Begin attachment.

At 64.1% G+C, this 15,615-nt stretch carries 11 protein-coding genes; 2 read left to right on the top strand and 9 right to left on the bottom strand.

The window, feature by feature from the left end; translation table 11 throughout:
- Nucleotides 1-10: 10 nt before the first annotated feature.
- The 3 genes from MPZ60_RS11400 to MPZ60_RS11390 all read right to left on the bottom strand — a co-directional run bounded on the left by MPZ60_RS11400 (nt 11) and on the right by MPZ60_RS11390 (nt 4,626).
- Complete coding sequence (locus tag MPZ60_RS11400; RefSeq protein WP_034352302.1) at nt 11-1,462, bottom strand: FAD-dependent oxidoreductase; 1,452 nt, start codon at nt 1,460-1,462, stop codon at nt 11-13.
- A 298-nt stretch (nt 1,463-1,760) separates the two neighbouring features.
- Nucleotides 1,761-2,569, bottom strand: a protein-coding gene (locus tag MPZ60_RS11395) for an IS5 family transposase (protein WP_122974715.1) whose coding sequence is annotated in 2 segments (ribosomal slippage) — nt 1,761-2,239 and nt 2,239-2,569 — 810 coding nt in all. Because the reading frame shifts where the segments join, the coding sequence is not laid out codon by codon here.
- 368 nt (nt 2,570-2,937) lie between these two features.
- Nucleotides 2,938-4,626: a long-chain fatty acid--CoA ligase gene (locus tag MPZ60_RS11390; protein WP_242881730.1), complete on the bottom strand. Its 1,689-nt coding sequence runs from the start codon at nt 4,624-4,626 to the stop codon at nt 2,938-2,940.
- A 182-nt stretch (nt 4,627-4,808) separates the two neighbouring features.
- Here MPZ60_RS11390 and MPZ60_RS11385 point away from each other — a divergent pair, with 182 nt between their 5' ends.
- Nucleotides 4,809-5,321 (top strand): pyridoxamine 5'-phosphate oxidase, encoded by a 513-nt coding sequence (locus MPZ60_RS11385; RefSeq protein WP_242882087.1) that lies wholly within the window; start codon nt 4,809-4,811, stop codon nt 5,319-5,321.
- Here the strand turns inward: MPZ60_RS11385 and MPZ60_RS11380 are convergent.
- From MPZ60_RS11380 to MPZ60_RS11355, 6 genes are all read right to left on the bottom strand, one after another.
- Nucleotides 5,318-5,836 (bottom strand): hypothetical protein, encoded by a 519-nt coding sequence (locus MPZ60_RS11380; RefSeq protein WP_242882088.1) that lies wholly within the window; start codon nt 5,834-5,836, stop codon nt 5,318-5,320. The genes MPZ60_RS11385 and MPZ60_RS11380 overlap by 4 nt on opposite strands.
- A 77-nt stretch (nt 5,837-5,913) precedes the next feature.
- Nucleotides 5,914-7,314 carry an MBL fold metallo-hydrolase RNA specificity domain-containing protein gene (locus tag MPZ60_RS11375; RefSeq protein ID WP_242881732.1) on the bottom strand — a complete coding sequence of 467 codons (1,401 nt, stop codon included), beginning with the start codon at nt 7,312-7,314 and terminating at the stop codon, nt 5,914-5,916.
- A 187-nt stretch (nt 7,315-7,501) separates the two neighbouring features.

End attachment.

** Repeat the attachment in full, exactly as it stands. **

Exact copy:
At 64.1% G+C, this 15,615-nt stretch carries 11 protein-coding genes; 2 read left to right on the top strand and 9 right to left on the bottom strand.

The window, feature by feature from the left end; translation table 11 throughout:
- Nucleotides 1-10: 10 nt before the first annotated feature.
- The 3 genes from MPZ60_RS11400 to MPZ60_RS11390 all read right to left on the bottom strand — a co-directional run bounded on the left by MPZ60_RS11400 (nt 11) and on the right by MPZ60_RS11390 (nt 4,626).
- Complete coding sequence (locus tag MPZ60_RS11400; RefSeq protein WP_034352302.1) at nt 11-1,462, bottom strand: FAD-dependent oxidoreductase; 1,452 nt, start codon at nt 1,460-1,462, stop codon at nt 11-13.
- A 298-nt stretch (nt 1,463-1,760) separates the two neighbouring features.
- Nucleotides 1,761-2,569, bottom strand: a protein-coding gene (locus tag MPZ60_RS11395) for an IS5 family transposase (protein WP_122974715.1) whose coding sequence is annotated in 2 segments (ribosomal slippage) — nt 1,761-2,239 and nt 2,239-2,569 — 810 coding nt in all. Because the reading frame shifts where the segments join, the coding sequence is not laid out codon by codon here.
- 368 nt (nt 2,570-2,937) lie between these two features.
- Nucleotides 2,938-4,626: a long-chain fatty acid--CoA ligase gene (locus tag MPZ60_RS11390; protein WP_242881730.1), complete on the bottom strand. Its 1,689-nt coding sequence runs from the start codon at nt 4,624-4,626 to the stop codon at nt 2,938-2,940.
- A 182-nt stretch (nt 4,627-4,808) separates the two neighbouring features.
- Here MPZ60_RS11390 and MPZ60_RS11385 point away from each other — a divergent pair, with 182 nt between their 5' ends.
- Nucleotides 4,809-5,321 (top strand): pyridoxamine 5'-phosphate oxidase, encoded by a 513-nt coding sequence (locus MPZ60_RS11385; RefSeq protein WP_242882087.1) that lies wholly within the window; start codon nt 4,809-4,811, stop codon nt 5,319-5,321.
- Here the strand turns inward: MPZ60_RS11385 and MPZ60_RS11380 are convergent.
- From MPZ60_RS11380 to MPZ60_RS11355, 6 genes are all read right to left on the bottom strand, one after another.
- Nucleotides 5,318-5,836 (bottom strand): hypothetical protein, encoded by a 519-nt coding sequence (locus MPZ60_RS11380; RefSeq protein WP_242882088.1) that lies wholly within the window; start codon nt 5,834-5,836, stop codon nt 5,318-5,320. The genes MPZ60_RS11385 and MPZ60_RS11380 overlap by 4 nt on opposite strands.
- A 77-nt stretch (nt 5,837-5,913) precedes the next feature.
- Nucleotides 5,914-7,314 carry an MBL fold metallo-hydrolase RNA specificity domain-containing protein gene (locus tag MPZ60_RS11375; RefSeq protein ID WP_242881732.1) on the bottom strand — a complete coding sequence of 467 codons (1,401 nt, stop codon included), beginning with the start codon at nt 7,312-7,314 and terminating at the stop codon, nt 5,914-5,916.
- A 187-nt stretch (nt 7,315-7,501) separates the two neighbouring features.